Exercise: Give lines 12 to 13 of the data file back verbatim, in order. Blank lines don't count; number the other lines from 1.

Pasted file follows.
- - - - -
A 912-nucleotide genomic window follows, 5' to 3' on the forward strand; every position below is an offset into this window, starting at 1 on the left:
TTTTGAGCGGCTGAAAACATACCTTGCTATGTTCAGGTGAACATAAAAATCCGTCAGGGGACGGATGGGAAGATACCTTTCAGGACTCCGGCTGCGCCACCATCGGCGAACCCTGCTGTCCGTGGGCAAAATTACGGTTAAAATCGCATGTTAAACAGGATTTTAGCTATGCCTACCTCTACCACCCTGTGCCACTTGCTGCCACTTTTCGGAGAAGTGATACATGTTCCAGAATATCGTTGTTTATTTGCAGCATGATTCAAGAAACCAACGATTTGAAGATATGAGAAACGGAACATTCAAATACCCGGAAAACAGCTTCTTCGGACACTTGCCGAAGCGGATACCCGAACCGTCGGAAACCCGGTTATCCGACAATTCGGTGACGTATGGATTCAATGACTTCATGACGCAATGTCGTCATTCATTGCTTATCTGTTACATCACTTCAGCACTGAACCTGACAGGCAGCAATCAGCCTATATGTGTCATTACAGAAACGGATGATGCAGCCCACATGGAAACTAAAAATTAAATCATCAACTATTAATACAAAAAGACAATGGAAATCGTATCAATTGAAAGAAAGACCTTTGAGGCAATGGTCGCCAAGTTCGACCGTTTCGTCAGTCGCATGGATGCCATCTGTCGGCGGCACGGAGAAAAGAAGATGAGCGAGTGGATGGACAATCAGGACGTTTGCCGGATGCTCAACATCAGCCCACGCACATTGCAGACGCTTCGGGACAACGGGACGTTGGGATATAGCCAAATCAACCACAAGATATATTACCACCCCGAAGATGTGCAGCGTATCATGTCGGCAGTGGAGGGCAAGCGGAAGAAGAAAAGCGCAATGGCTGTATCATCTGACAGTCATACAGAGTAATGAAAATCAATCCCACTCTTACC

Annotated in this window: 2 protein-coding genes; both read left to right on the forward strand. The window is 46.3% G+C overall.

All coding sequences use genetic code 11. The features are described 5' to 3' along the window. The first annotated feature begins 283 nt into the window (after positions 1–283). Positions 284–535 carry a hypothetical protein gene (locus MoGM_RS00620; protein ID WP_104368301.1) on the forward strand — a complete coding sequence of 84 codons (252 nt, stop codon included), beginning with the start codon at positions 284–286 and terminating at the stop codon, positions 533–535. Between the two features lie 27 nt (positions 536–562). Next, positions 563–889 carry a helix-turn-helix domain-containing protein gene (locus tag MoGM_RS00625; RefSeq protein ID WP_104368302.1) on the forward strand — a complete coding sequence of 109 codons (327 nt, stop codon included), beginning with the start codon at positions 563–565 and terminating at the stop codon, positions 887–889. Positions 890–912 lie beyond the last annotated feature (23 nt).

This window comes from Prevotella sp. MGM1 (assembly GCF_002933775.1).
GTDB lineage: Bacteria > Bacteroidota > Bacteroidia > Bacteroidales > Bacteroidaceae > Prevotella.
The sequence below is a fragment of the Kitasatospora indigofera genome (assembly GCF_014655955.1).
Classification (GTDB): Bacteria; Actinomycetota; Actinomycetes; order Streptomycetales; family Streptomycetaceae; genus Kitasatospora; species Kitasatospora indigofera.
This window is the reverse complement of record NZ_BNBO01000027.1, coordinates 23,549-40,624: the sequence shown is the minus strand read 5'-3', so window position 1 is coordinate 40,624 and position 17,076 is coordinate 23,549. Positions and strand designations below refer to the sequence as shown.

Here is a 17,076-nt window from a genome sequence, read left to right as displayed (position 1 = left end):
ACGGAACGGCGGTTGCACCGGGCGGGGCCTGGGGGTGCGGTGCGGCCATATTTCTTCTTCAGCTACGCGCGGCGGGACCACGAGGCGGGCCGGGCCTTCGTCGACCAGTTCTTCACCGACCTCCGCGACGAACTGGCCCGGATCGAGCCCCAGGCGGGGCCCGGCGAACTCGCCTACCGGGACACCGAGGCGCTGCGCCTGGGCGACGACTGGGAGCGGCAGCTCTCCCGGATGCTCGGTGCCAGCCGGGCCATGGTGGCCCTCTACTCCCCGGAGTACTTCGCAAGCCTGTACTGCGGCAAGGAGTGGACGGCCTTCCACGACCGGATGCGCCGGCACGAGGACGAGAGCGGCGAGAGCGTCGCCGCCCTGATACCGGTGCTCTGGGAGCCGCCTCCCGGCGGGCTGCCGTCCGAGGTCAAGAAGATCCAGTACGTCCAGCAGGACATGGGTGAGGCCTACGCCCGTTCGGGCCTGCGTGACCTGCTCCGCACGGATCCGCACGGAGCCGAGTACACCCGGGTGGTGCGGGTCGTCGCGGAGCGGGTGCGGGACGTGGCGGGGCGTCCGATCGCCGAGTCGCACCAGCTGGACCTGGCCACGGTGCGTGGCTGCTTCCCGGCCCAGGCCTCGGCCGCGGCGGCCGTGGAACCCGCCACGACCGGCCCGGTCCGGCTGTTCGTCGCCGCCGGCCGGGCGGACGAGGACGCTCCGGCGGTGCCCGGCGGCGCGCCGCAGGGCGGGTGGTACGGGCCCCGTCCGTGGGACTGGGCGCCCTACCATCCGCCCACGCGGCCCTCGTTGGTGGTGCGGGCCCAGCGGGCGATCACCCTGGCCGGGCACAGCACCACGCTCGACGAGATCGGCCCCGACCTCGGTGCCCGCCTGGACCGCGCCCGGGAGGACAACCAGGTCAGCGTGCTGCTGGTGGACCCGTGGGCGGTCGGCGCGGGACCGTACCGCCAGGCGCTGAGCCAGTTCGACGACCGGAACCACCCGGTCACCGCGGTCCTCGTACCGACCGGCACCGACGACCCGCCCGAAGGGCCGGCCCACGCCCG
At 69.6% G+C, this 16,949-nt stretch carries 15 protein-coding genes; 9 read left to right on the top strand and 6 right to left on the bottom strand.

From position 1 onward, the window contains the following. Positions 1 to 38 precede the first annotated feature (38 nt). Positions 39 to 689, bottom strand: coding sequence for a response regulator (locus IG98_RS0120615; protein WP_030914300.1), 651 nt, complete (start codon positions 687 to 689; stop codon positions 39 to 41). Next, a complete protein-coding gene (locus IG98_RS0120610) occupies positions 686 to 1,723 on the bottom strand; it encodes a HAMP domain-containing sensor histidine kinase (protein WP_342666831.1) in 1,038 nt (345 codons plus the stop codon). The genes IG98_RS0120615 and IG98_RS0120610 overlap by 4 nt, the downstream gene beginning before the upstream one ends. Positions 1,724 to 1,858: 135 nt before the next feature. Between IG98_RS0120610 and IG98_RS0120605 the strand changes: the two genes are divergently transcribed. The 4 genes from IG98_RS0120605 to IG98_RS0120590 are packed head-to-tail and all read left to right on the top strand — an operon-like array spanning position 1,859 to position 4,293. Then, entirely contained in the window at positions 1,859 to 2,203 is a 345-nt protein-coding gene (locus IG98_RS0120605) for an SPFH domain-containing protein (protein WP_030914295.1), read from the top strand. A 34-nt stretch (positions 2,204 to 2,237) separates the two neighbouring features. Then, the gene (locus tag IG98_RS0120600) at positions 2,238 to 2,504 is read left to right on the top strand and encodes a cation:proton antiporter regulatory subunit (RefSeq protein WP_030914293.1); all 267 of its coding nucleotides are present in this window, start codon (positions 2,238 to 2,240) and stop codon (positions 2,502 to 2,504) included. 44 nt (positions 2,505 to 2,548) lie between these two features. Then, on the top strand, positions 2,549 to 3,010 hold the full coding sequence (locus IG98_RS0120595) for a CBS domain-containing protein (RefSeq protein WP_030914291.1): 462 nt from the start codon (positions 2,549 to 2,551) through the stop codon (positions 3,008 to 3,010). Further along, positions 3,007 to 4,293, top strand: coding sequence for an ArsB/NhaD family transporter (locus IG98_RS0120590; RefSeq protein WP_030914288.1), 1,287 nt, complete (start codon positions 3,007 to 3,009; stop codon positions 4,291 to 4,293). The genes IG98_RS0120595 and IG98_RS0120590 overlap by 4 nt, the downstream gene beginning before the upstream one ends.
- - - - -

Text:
At 69.6% G+C, this 16,949-nt stretch carries 15 protein-coding genes; 9 read left to right on the top strand and 6 right to left on the bottom strand.

From position 1 onward, the window contains the following. Positions 1 to 38 precede the first annotated feature (38 nt). Positions 39 to 689, bottom strand: coding sequence for a response regulator (locus IG98_RS0120615; protein WP_030914300.1), 651 nt, complete (start codon positions 687 to 689; stop codon positions 39 to 41). Next, a complete protein-coding gene (locus IG98_RS0120610) occupies positions 686 to 1,723 on the bottom strand; it encodes a HAMP domain-containing sensor histidine kinase (protein WP_342666831.1) in 1,038 nt (345 codons plus the stop codon). The genes IG98_RS0120615 and IG98_RS0120610 overlap by 4 nt, the downstream gene beginning before the upstream one ends. Positions 1,724 to 1,858: 135 nt before the next feature. Between IG98_RS0120610 and IG98_RS0120605 the strand changes: the two genes are divergently transcribed. The 4 genes from IG98_RS0120605 to IG98_RS0120590 are packed head-to-tail and all read left to right on the top strand — an operon-like array spanning position 1,859 to position 4,293. Then, entirely contained in the window at positions 1,859 to 2,203 is a 345-nt protein-coding gene (locus IG98_RS0120605) for an SPFH domain-containing protein (protein WP_030914295.1), read from the top strand. A 34-nt stretch (positions 2,204 to 2,237) separates the two neighbouring features. Then, the gene (locus tag IG98_RS0120600) at positions 2,238 to 2,504 is read left to right on the top strand and encodes a cation:proton antiporter regulatory subunit (RefSeq protein WP_030914293.1); all 267 of its coding nucleotides are present in this window, start codon (positions 2,238 to 2,240) and stop codon (positions 2,502 to 2,504) included. 44 nt (positions 2,505 to 2,548) lie between these two features. Then, on the top strand, positions 2,549 to 3,010 hold the full coding sequence (locus IG98_RS0120595) for a CBS domain-containing protein (RefSeq protein WP_030914291.1): 462 nt from the start codon (positions 2,549 to 2,551) through the stop codon (positions 3,008 to 3,010). Further along, positions 3,007 to 4,293, top strand: coding sequence for an ArsB/NhaD family transporter (locus IG98_RS0120590; RefSeq protein WP_030914288.1), 1,287 nt, complete (start codon positions 3,007 to 3,009; stop codon positions 4,291 to 4,293). The genes IG98_RS0120595 and IG98_RS0120590 overlap by 4 nt, the downstream gene beginning before the upstream one ends.